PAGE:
NEW YORK (Reuters Breakingviews) - For Netflix investors, reality bites. Netflix’s subscriber growth is slowing, and boss Reed Hastings has decided to share his chief executive role. That was enough to knock around 10% off the streaming service’s stock in after-hours trading on Thursday. But even after a 60% share price rise this year, well ahead of Facebook, Alphabet and Apple, Netflix is still the sharpest FAANG.
The $230 billion firm added more than 10 million subscribers during the second quarter, compared with analyst estimates of 8 million, according to Refinitiv. The problem is that momentum is flagging as people emerge from lockdowns. Netflix reckons it will hook just under 3 million more net subscribers by the end of September. That made Thursday a poor time to announce the elevation of Chief Content Officer Ted Sarandos to the clunky position of co-CEO. What’s arguably sensible succession planning – Sarandos is one of the most powerful producers in Hollywood – can also look from the outside like a founder getting ready to follow other pursuits.
Still, it’s mainly a story of high expectations. Netflix’s stock this year has surpassed other high-flying tech kin Facebook, Apple and Alphabet, whose search engine Google gives the FAANGs their “G”. Only Amazon.com, which has proved an essential service during the pandemic, rivals Netflix’s rise. And some correction may be healthy. The company trades at 67 times estimated earnings for the next 12 months. If Covid-19 hadn’t virtually stopped production, Netflix would have burned cash this quarter, and for at least the next year.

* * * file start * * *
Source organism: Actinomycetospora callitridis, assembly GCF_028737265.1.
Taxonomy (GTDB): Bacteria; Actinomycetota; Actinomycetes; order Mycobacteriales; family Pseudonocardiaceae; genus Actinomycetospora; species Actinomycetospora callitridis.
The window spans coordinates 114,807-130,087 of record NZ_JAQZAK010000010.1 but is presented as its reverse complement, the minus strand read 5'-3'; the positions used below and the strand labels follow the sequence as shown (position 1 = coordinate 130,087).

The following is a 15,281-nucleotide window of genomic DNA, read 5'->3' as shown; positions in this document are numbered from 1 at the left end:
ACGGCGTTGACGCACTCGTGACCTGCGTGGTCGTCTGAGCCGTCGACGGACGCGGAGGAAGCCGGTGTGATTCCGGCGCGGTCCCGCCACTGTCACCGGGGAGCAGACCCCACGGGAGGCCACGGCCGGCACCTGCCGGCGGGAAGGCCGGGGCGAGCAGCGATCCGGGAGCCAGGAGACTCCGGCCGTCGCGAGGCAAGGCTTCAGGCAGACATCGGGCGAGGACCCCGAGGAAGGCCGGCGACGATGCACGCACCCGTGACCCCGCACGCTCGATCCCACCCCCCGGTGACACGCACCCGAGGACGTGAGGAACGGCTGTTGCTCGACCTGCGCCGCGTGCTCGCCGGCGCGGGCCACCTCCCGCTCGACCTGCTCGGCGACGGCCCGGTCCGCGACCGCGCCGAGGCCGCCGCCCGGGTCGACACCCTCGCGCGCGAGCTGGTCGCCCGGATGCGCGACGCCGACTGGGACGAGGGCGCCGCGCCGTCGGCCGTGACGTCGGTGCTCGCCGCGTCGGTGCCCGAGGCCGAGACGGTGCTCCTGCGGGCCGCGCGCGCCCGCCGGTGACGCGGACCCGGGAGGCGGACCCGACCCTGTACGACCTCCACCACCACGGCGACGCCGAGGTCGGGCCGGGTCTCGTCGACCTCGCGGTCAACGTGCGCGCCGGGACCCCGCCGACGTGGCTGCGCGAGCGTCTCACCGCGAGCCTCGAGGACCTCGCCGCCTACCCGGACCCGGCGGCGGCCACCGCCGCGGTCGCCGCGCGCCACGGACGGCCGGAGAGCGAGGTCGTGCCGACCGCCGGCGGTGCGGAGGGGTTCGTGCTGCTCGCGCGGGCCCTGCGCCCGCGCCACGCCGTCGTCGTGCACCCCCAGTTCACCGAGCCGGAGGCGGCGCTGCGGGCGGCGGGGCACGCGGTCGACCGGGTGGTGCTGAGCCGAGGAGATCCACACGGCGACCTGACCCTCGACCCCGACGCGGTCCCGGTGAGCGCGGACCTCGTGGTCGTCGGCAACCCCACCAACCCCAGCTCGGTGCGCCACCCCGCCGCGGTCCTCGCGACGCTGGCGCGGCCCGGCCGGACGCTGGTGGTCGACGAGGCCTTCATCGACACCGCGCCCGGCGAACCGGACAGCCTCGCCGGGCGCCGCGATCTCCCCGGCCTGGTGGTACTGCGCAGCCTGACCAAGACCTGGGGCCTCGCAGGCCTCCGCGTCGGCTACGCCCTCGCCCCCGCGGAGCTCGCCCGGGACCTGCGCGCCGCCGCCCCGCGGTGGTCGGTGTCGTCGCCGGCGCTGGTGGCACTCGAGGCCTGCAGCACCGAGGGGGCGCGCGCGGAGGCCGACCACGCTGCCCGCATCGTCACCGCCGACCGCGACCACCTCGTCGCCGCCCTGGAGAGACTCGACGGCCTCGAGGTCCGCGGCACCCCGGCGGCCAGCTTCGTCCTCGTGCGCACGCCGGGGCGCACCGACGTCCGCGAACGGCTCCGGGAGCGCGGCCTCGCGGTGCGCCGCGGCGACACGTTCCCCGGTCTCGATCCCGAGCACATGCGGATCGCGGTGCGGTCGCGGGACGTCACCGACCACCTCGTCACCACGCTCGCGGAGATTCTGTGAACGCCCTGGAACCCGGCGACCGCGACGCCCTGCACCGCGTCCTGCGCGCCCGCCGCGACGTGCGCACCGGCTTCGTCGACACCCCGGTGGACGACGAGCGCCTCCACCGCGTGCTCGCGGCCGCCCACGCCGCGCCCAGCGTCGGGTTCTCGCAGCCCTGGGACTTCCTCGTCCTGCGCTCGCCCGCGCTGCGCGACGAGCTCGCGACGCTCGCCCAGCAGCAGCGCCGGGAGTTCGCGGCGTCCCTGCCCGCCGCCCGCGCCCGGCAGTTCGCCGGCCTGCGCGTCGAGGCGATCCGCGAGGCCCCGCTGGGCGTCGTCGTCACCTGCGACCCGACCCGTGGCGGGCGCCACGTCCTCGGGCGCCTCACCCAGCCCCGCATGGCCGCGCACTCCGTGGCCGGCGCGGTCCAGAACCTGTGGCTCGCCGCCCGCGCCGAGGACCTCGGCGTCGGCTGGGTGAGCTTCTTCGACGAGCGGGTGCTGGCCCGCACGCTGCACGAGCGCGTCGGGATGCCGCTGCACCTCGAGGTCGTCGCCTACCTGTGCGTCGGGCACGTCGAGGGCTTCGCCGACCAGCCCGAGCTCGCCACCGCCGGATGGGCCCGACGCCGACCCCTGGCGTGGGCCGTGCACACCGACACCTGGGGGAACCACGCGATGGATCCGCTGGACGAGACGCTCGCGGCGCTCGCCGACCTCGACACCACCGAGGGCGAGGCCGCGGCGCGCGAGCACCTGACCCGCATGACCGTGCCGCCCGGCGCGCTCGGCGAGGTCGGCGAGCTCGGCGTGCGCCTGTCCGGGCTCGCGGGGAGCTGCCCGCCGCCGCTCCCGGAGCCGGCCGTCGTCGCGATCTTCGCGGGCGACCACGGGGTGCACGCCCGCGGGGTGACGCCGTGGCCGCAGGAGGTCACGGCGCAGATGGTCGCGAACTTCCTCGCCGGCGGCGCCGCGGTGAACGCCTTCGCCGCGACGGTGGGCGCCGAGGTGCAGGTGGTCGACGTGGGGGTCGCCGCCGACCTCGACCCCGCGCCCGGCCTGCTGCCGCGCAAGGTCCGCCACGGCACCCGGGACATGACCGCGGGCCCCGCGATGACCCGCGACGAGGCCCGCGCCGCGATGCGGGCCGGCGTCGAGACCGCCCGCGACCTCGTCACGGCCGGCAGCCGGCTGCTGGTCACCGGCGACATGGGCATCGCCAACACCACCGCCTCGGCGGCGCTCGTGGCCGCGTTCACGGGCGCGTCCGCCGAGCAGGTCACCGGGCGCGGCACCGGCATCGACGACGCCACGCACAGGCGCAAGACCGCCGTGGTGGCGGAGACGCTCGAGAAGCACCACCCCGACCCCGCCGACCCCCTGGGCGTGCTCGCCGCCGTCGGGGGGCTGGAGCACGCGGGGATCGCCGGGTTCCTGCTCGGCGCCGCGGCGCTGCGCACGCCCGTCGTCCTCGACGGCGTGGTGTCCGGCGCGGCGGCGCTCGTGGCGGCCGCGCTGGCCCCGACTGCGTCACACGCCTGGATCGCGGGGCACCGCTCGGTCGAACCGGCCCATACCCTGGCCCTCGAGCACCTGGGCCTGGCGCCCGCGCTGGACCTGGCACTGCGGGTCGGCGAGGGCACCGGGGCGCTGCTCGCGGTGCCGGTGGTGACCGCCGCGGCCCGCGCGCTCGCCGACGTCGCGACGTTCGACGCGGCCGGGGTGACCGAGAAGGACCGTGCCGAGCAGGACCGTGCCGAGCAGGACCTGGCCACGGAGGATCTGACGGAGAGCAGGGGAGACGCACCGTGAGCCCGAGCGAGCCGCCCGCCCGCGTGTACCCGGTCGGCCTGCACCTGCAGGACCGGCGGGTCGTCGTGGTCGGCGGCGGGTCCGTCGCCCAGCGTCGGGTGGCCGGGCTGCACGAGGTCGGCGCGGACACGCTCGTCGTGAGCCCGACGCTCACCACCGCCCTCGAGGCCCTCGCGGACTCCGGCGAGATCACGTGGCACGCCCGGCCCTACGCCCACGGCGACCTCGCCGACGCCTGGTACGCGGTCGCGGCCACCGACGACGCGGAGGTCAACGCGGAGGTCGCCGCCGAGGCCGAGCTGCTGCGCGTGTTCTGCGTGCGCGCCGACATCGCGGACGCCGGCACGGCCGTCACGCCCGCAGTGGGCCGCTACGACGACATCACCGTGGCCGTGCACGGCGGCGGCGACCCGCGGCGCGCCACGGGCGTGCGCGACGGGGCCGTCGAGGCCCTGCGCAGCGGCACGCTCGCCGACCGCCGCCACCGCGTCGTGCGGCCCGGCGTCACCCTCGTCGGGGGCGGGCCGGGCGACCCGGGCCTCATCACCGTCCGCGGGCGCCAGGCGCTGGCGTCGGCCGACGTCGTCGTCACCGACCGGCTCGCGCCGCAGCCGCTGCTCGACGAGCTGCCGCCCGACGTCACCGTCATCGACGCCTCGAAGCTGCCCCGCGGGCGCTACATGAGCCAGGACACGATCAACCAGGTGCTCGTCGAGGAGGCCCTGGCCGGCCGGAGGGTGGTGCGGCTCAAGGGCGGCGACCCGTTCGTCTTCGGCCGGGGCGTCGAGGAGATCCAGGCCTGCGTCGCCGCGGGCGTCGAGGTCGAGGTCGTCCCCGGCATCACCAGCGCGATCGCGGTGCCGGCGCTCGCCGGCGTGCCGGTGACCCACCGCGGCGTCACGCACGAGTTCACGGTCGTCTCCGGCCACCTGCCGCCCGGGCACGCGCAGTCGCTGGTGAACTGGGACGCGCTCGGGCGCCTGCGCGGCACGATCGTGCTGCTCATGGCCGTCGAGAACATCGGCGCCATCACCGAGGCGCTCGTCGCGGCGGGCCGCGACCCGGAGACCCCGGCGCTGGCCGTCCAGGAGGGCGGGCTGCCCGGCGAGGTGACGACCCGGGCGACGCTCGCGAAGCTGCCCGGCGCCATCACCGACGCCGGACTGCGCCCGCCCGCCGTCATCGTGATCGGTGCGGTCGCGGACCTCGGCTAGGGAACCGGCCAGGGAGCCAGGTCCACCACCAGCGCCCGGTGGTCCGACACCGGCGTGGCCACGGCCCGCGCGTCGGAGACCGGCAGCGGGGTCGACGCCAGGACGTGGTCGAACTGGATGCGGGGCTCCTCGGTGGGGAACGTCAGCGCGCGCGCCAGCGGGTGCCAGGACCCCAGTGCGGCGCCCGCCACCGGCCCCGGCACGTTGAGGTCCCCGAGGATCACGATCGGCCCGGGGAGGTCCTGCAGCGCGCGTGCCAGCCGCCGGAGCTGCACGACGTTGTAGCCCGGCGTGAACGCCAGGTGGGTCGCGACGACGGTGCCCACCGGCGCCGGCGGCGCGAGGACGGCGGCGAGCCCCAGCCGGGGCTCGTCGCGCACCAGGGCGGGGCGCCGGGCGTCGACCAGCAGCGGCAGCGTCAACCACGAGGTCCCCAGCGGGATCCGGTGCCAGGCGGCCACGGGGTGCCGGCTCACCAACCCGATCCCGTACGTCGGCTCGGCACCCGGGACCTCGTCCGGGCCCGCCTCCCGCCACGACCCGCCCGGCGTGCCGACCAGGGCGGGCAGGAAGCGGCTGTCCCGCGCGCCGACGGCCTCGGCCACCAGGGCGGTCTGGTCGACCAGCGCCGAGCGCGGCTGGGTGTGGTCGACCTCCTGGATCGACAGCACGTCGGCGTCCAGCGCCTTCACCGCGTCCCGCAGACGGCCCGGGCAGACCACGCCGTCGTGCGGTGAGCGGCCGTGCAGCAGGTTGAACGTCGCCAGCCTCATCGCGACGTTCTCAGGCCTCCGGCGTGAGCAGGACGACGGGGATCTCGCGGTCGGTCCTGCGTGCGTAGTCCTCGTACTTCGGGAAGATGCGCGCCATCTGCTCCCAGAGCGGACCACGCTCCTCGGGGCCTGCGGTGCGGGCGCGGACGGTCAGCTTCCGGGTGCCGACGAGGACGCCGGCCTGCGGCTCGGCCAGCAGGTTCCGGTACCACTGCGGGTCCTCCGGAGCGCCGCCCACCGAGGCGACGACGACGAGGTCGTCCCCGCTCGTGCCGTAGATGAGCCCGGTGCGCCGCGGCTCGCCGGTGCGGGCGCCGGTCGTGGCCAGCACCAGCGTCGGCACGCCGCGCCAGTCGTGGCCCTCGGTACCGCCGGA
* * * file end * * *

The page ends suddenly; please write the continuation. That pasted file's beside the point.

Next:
True, customers have expanding choice, which makes it harder to garner new eyeballs. Sport franchises are preparing to get back into action. The U.S. National Basketball Association and Major League Baseball intend to air games soon. And rival services are finally getting off the ground. Comcast launched its streaming service Peacock on Wednesday. AT&T unveiled HBO Max in May. Unlike other FAANGs, Netflix hasn’t aroused the ire of antitrust watchdogs, but that’s because it lacks their obvious dominance.
Even so, Hastings’ firm has gained ground that it’s unlikely to give up. A looming recession, or slow recovery, could lead consumers to cut back on spending, but it’s not Netflix that will lose from that. A survey conducted for MoffettNathanson found that tight finances are the top reason people ditch pay-TV – and pick up streaming services like Netflix. Hastings’ creation still hasn’t lost its bite.
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